Picks and Pans Review: Alphabet City

updated 09/21/1987 AT 01:00 AM EDT

originally published 09/21/1987 AT 01:00 AM EDT

ABC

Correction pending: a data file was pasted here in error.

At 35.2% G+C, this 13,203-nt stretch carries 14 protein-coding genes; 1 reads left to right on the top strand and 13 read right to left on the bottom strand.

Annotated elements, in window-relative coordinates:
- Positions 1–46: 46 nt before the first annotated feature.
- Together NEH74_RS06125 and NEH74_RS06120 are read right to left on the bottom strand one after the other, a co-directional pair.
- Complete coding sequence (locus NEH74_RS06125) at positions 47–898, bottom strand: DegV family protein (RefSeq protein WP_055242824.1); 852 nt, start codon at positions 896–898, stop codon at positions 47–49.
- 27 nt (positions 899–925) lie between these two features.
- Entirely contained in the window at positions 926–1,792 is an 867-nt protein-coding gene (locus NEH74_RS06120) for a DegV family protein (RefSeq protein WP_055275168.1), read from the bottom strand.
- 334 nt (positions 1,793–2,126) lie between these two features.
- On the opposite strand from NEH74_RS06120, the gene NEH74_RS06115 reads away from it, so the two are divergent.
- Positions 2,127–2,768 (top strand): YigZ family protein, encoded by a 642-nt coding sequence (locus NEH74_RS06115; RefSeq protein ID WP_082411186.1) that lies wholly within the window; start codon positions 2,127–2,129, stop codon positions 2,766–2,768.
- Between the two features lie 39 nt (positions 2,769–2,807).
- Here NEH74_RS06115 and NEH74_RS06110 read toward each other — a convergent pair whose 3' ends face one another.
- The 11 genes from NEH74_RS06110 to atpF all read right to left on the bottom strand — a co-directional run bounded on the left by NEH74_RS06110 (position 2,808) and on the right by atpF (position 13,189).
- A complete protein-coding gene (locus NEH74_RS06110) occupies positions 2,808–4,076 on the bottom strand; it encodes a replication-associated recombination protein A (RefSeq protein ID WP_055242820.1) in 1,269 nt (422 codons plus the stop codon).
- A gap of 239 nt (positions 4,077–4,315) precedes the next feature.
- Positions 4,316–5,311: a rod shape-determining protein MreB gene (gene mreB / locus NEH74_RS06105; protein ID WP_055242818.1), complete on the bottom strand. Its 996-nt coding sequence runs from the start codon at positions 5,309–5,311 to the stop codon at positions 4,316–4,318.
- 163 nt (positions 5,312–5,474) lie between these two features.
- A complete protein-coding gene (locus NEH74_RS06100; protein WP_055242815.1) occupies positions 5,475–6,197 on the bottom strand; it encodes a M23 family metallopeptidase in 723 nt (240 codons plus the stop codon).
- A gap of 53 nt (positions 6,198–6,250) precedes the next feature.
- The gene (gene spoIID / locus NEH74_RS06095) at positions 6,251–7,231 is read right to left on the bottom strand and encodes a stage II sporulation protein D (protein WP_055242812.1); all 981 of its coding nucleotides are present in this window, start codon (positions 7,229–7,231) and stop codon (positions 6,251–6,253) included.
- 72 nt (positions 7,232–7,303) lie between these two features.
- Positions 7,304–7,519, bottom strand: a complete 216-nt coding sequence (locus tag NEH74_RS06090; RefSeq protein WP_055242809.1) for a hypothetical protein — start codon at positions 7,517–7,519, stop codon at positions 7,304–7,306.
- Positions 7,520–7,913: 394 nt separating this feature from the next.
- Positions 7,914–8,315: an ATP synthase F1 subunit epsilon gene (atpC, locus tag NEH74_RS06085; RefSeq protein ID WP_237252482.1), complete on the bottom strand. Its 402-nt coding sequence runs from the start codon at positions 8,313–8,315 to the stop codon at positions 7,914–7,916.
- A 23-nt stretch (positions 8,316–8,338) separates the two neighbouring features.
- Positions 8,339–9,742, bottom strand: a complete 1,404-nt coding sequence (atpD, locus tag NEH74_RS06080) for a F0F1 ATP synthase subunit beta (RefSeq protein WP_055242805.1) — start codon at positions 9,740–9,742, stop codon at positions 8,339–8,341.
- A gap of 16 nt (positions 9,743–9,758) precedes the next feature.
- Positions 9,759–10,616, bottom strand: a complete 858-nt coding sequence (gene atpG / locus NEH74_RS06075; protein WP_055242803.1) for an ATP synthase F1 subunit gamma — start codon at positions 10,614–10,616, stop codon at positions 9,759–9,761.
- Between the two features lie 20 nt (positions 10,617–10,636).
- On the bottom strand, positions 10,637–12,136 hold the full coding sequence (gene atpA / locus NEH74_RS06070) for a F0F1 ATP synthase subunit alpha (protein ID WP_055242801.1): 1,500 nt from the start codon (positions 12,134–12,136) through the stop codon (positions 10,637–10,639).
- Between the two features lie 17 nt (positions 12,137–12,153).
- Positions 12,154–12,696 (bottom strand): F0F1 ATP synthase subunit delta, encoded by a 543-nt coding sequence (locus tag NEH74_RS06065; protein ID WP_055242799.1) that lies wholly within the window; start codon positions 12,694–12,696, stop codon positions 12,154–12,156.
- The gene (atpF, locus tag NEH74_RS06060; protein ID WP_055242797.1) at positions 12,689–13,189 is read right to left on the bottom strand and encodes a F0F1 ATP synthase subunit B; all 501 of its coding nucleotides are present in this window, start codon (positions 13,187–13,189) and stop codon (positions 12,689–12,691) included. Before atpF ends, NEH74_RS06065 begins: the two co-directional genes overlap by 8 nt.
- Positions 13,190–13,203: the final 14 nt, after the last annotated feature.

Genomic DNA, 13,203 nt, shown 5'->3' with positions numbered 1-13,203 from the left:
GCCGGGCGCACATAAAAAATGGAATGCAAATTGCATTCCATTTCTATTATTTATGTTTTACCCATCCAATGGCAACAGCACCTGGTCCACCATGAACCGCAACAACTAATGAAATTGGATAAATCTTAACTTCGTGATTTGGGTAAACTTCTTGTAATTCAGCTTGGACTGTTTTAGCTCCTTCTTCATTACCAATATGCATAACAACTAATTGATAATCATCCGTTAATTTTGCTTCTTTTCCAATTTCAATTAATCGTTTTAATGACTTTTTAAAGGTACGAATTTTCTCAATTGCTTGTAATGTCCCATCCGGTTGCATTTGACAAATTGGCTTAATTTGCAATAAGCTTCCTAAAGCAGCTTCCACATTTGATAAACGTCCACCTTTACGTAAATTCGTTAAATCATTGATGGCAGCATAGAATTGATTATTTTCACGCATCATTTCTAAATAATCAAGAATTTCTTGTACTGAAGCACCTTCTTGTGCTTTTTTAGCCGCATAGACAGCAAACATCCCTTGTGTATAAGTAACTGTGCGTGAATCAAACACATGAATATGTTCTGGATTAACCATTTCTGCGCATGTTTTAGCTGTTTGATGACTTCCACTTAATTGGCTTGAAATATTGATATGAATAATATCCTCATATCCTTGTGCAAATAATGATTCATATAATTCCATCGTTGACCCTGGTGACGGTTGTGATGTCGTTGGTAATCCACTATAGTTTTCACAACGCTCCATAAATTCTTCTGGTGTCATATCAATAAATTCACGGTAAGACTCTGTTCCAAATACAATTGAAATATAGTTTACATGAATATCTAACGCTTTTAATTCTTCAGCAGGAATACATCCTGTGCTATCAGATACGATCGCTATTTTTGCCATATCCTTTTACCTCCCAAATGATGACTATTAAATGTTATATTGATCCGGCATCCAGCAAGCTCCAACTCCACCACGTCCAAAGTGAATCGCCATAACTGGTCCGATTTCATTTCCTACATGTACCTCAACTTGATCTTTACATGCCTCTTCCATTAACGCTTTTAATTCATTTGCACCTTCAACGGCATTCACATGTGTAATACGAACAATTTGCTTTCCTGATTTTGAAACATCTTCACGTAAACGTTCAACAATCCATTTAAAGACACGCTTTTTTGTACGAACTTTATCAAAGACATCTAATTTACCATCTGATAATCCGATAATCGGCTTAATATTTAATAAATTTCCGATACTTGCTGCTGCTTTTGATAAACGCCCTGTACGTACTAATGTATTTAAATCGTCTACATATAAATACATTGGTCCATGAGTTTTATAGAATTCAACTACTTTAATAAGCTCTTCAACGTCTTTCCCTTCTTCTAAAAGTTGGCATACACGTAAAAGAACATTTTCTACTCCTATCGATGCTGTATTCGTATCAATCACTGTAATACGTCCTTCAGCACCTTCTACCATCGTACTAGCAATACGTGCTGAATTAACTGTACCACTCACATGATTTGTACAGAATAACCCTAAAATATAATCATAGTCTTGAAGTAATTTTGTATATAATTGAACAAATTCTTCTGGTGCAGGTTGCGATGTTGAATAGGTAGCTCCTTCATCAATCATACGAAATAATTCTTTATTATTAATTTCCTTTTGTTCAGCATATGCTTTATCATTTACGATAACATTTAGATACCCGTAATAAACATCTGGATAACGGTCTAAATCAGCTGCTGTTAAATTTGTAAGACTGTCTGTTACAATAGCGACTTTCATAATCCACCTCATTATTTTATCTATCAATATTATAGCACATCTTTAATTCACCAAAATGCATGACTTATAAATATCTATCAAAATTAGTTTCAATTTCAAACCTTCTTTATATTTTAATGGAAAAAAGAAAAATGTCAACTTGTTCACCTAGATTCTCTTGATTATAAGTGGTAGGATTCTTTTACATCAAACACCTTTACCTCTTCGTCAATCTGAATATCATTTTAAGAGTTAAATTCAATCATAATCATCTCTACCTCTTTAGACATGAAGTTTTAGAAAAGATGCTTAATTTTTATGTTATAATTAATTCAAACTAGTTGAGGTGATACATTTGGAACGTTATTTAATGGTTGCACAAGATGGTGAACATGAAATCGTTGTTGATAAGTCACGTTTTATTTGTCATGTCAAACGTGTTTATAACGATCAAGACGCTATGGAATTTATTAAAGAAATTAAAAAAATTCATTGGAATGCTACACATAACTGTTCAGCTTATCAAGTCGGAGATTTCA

The question of whether ABC is all presumptuous affectation or whether, in fact, they possess a legitimate style would spark a fierce debate. Whatever it is they've got, there are gobs of it on Alphabet City, and it makes for a serviceable if not inspired album. The group has been pared down to the twosome of Martin Fry and Mark White. Fry has one of those veddy annoying British pop voices: vacuous in its normal register and utterly unconvincing in the strained earnestness he is always trying to achieve. On this album his stuffy delivery is counterpoised by compelling rhythms that clearly show the production influence of Bernard Edwards. Edwards, formerly of Chic, fortifies ABC's bottom, mostly by laying down the brawniest bass lines on a record this year. If it weren't for the synthesizers, Alphabet City could pass for disco, but this is 1987, so we have to call it dance music. And because this is ABC, it is extravagantly lush dance music. The concoction works well, especially on The Night You Murdered Love and When Smokey Sings, a tribute to Smokey Robinson that borrows the romping baritone sax riff of Tears Of A Clown. The second side gets a little spacey, and those arguing that ABC ain't nothing but affected could find some ammunition. On the whole Alphabet City is pallid but often interesting, and it surpasses any album by ABC since their 1982 debut, Lexicon Of Love. (Polygram)

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